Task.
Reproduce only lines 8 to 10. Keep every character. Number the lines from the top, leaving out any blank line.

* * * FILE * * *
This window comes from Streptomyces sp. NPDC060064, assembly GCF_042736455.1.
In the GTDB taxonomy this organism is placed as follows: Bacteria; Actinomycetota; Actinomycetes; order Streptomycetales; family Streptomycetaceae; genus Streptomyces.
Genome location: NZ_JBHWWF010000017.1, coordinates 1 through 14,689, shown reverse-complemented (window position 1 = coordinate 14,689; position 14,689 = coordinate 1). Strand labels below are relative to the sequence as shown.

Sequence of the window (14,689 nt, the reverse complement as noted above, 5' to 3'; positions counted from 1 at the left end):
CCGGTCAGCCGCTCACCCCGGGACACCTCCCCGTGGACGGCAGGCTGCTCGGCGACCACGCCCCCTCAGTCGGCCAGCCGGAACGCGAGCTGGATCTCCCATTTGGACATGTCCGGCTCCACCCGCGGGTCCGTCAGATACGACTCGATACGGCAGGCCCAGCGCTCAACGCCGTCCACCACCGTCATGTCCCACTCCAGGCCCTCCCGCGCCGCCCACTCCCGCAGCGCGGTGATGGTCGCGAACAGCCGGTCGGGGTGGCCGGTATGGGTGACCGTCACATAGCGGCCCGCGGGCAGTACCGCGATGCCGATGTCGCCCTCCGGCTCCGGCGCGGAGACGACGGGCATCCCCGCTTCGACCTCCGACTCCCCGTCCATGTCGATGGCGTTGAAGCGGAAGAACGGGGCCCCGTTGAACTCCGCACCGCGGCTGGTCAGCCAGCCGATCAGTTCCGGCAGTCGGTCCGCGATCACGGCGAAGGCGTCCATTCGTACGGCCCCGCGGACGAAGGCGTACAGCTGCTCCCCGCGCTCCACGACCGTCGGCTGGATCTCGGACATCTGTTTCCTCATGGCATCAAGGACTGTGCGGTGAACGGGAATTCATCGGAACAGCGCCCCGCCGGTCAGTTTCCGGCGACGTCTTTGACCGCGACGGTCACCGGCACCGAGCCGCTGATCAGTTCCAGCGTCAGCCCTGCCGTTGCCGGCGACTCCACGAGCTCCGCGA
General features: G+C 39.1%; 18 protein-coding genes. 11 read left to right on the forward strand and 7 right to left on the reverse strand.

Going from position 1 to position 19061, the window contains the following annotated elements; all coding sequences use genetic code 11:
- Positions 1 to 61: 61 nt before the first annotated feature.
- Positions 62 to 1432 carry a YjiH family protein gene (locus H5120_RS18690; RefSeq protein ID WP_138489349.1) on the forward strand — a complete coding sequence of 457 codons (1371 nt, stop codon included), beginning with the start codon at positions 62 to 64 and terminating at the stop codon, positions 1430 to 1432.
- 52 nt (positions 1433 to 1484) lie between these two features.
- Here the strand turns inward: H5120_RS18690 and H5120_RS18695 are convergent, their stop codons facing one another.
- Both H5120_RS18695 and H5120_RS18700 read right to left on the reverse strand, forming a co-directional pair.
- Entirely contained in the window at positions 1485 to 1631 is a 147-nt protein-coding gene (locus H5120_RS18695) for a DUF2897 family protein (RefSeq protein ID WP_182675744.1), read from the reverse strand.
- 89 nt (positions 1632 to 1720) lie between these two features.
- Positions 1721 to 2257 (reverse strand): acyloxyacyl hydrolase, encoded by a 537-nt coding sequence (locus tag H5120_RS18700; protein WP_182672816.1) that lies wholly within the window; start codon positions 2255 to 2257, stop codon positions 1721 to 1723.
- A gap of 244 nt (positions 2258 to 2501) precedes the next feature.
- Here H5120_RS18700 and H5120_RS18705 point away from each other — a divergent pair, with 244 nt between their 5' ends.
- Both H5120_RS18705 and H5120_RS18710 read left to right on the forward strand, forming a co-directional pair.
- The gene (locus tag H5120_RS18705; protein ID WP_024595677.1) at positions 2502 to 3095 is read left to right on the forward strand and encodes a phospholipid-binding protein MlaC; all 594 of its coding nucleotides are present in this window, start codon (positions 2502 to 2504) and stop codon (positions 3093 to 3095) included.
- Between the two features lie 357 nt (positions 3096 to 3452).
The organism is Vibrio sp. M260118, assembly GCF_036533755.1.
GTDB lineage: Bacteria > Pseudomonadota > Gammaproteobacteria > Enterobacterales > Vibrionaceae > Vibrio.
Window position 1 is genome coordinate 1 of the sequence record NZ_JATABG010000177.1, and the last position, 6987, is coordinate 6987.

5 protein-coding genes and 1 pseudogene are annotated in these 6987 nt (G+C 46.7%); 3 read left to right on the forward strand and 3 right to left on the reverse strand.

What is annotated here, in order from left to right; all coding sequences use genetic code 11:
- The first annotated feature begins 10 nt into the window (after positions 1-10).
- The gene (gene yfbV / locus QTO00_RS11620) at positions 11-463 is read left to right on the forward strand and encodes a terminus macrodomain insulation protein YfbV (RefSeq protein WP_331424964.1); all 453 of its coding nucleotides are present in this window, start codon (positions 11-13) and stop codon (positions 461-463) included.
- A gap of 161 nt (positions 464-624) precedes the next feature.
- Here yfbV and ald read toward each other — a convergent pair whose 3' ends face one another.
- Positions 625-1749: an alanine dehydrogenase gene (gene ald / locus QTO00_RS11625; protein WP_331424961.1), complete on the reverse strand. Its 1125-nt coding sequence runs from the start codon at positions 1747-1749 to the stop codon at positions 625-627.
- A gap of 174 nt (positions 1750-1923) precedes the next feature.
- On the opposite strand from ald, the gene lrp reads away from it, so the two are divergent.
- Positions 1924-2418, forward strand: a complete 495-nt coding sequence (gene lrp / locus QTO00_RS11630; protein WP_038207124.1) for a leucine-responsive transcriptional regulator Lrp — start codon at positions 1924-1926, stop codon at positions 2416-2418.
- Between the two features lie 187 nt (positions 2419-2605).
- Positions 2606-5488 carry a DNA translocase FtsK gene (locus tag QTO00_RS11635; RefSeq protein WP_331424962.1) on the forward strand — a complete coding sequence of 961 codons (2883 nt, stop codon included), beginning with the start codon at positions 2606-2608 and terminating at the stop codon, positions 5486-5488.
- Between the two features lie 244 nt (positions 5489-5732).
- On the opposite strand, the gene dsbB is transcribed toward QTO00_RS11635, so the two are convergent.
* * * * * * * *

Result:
- Positions 1 to 61: 61 nt before the first annotated feature.
- Positions 62 to 1432 carry a YjiH family protein gene (locus H5120_RS18690; RefSeq protein ID WP_138489349.1) on the forward strand — a complete coding sequence of 457 codons (1371 nt, stop codon included), beginning with the start codon at positions 62 to 64 and terminating at the stop codon, positions 1430 to 1432.
- 52 nt (positions 1433 to 1484) lie between these two features.